Previewing the best matches Day 5 of the 2012 Australian Open has to offer, including John Isner hoping to keep the American hopes alive. The full Day 5 schedule is here.
We enter the Round of 32 at the 2012 Australian Open on Thursday with, predictably, a minimal American footprint. Andy Roddick "retired" (because tennis has its own word for "quit a match with injury," just like they have their own lingo for "three points to zero") against Lleyton Hewitt, leaving John Isner as the only American male remaining in the field. On the women's side, there are three: Serena Williams, Christina McHale, and Vania King, who upset Anastasia Pavlyuchenkova on Day 4 just like I said she couldn't. McHale and Isner lace them up on Day 5, and the novelty of Americans in the field puts them both on the "must watch" list.
No. 3 Roger Federer vs. Ivo Karlovic
Rod Laver Arena, Match No. 2
Have you ever thought to yourself, "I really wish I could watch the greatest tennis player of my generation taking on Lurch from The Munsters?" If so, now's your chance! The 6-foot-10 Karlovic, one of the more enjoyable players in tennis off the court (and online), plays tennis exactly how you think a 6-foot-10 man would play tennis: with a booming serve and iffy flexibility. His ranking reached as high as 14th in the world in 2008, but he has been on a steady regression since then. He currently ranks 57th, but he is always a tricky out because of that serve. Last March, he broke the world record with a 156-mile per hour serve, and he won 91 percent of his service games on hard courts last year. The problem: he only won nine percent of his return games. He is a virtual lock to play in a wealth of both tie-breakers and fast sets.
Federer and Karlovic have played ten times in their respective careers. Federer has won nine of the matches, but 13 of their 25 sets have ended in tie-breakers. Yes, Federer typically wins those (he's won ten of the 13), but relying on tie-break wins is always a little dicey. Federer should win this one by all means, but he will have to work.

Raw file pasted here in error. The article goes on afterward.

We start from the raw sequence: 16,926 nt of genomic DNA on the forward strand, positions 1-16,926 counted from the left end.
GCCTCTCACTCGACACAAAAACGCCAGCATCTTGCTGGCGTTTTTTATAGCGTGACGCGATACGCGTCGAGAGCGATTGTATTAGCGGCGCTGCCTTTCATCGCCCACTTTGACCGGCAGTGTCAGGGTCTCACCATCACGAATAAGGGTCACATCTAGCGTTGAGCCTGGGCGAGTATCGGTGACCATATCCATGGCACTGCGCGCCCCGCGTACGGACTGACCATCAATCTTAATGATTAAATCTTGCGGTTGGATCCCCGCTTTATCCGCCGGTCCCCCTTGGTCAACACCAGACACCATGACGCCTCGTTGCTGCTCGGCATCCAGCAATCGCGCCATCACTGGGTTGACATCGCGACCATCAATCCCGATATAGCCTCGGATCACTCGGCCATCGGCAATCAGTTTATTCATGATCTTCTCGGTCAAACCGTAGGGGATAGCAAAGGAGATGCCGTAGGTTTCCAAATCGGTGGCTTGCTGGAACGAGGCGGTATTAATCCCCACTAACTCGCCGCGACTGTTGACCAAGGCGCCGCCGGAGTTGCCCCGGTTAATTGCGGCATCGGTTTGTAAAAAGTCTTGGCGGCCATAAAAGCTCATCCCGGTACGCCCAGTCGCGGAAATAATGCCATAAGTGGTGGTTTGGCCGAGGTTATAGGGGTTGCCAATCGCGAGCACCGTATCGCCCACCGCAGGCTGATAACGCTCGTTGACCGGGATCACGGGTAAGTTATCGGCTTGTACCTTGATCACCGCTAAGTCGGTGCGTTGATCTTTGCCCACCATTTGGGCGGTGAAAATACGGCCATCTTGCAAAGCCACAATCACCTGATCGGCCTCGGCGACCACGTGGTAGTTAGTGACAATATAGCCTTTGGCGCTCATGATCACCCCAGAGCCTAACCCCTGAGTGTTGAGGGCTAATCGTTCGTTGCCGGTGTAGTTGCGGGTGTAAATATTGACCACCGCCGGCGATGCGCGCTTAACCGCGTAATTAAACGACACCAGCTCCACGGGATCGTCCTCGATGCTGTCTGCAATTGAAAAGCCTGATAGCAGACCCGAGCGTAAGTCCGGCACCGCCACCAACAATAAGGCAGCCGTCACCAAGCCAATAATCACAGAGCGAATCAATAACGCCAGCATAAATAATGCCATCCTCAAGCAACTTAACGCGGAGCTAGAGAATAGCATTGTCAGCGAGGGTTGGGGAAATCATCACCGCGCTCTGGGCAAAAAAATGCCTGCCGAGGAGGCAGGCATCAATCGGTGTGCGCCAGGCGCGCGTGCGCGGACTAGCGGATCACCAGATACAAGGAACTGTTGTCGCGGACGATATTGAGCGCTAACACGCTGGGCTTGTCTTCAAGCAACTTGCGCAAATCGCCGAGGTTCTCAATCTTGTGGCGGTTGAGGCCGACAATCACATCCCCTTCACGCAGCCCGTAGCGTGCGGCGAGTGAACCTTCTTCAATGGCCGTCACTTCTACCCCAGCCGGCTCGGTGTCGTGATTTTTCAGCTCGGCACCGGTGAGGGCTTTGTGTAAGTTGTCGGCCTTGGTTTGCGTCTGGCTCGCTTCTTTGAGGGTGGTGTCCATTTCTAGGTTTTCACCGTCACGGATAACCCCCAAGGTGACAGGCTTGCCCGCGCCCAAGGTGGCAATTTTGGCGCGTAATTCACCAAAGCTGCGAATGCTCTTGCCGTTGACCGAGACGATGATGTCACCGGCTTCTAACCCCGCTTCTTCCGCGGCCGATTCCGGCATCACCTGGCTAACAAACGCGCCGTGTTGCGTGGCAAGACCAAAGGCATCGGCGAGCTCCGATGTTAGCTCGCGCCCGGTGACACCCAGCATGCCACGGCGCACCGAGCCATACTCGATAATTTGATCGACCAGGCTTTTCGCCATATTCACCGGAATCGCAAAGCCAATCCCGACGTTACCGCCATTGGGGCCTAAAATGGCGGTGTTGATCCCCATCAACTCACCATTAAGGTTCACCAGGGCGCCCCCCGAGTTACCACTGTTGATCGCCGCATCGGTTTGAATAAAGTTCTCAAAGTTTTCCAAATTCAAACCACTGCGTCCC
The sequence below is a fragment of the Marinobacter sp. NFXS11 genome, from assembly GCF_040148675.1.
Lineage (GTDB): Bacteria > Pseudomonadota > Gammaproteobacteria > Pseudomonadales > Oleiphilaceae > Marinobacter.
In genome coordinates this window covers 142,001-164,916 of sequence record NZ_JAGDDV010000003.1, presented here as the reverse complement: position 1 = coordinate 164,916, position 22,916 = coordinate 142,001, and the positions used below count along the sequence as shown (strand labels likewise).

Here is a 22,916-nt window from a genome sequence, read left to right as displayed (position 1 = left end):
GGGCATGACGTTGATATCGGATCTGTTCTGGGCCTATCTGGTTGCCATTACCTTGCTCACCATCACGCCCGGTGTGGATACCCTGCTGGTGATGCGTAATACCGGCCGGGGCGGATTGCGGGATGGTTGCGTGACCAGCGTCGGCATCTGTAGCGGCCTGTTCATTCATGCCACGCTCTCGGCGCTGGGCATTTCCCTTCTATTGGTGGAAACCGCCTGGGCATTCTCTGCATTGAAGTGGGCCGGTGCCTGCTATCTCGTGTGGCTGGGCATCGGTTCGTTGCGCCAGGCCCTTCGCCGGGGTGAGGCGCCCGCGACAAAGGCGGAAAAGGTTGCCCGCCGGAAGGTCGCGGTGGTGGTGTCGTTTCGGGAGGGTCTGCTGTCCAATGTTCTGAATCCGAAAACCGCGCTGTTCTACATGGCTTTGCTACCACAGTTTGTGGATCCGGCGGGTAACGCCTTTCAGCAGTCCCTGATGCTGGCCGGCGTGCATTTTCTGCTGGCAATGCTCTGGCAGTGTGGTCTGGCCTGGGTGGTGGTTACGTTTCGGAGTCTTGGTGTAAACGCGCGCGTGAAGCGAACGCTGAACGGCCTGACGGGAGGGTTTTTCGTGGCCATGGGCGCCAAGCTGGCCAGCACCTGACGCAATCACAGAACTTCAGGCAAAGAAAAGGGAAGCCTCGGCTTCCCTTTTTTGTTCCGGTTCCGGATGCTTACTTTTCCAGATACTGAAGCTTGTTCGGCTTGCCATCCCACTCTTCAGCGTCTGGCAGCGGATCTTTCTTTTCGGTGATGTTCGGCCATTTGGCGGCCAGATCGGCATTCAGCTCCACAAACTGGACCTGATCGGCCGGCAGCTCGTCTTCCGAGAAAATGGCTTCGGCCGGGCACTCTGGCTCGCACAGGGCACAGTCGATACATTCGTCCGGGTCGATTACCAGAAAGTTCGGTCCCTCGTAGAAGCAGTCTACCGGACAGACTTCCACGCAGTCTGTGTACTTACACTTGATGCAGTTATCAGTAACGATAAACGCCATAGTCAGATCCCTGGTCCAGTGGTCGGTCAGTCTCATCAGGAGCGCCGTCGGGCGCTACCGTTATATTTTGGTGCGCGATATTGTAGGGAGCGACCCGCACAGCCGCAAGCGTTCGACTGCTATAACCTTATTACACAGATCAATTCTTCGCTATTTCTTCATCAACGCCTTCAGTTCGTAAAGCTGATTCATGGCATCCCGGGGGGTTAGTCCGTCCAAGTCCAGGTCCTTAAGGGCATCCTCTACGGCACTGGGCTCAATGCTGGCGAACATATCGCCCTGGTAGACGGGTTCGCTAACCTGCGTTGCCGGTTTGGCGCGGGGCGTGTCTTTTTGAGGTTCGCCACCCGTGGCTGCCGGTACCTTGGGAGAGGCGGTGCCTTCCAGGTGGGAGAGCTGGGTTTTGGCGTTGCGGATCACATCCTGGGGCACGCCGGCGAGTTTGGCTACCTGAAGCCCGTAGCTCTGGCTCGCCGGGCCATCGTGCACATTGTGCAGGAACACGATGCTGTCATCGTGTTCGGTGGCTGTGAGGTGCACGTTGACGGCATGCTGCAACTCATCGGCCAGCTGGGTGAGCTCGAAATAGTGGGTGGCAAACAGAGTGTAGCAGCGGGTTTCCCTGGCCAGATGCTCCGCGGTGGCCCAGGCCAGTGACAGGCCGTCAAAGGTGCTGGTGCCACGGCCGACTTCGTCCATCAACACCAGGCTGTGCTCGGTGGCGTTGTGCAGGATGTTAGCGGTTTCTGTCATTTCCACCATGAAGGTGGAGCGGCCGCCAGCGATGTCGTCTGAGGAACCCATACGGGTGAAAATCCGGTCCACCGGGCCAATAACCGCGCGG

No. 16 John Isner vs. No. 18 Feliciano Lopez
Hisense Arena, Match No. 3
America's version of Karlovic, John Isner, takes his own monstrous serve (and hit-or-miss ground strokes) into battle versus 30-year old lefty Feliciano Lopez. Lopez is peaking at a late age, but not with any sort of sudden surge. After plenty of almost perfectly average seasons (he went 27-24 in 2007, 27-26 in 2008 and 26-24 in 2010), he improved to 36-26 last year, playing well in the fall. He took out Tomas Berdych and Janko Tipsarevic in Shanghai in October and Gael Monfils in Paris in November.
After his win over Monfils, however, Lopez was matched up against Isner and was swept (6-2, 6-4). He never laid much of a finger on Isner's serve (11 aces, one break point all match) and was broken three times in nine games by Isner, who has typically only had a middling return game. Opportunity No. 2 may go much better for Lopez, but it can't get much worse.
Both players are reliant on a nice service game. Lopez is a Spaniard who plays a bit like an American, meaning he has a heavier serve and isn't necessarily better on clay courts. He will give himself a decent shot if he actually consistently lands his first serve this time around, but Isner should be considered the favorite in this one.
No. 13 Alexandr Dolgopolov vs. Bernard Tomic
Rod Laver Arena, Match No. 3
When these two players walk onto the court, your immediate assumption will be that Bernard Tomic is the No. 13 seed. He has a good five inches and 40 pounds on Alexandr Dolgopolov, and, as he now calls Australia home, he will receive a healthy ovation from the locals. Tomic intriguing, a former junior star who, at 19, has risen from 208th to 38th in the last year. He took out No. 22 Fernando Verdasco in the first round, recovering from a two-set deficit in the process, and he dumped American Sam Querrey in four sets on Day 3. At 6-foot-5, he looks the part, and he will have a chance against Dolgopolov, a high-intensity, high-variance player who can flip the switch from "tons of winners" to "tons of errors" rather quickly.